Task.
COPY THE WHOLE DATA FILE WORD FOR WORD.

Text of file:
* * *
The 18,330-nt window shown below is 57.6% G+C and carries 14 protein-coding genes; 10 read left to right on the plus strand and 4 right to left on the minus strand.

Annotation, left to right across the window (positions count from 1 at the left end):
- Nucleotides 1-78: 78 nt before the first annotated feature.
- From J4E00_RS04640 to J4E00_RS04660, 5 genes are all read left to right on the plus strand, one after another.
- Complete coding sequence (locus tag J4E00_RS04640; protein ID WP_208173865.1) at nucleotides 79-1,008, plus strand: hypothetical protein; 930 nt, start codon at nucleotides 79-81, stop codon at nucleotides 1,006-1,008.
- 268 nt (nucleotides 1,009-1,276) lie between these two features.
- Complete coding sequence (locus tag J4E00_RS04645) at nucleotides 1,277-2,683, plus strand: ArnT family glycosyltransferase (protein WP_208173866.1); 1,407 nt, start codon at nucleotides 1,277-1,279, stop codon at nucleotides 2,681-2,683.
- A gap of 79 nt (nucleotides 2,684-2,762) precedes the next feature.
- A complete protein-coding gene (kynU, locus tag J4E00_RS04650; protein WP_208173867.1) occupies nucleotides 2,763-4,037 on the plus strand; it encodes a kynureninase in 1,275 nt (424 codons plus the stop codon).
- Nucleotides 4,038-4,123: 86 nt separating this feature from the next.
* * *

The 18,330-nt window shown below is 57.6% G+C and carries 14 protein-coding genes; 10 read left to right on the plus strand and 4 right to left on the minus strand.

Annotation, left to right across the window (positions count from 1 at the left end):
- Nucleotides 1-78: 78 nt before the first annotated feature.
- From J4E00_RS04640 to J4E00_RS04660, 5 genes are all read left to right on the plus strand, one after another.
- Complete coding sequence (locus tag J4E00_RS04640; protein ID WP_208173865.1) at nucleotides 79-1,008, plus strand: hypothetical protein; 930 nt, start codon at nucleotides 79-81, stop codon at nucleotides 1,006-1,008.
- 268 nt (nucleotides 1,009-1,276) lie between these two features.
- Complete coding sequence (locus tag J4E00_RS04645) at nucleotides 1,277-2,683, plus strand: ArnT family glycosyltransferase (protein WP_208173866.1); 1,407 nt, start codon at nucleotides 1,277-1,279, stop codon at nucleotides 2,681-2,683.
- A gap of 79 nt (nucleotides 2,684-2,762) precedes the next feature.
- A complete protein-coding gene (kynU, locus tag J4E00_RS04650; protein WP_208173867.1) occupies nucleotides 2,763-4,037 on the plus strand; it encodes a kynureninase in 1,275 nt (424 codons plus the stop codon).
- Nucleotides 4,038-4,123: 86 nt separating this feature from the next.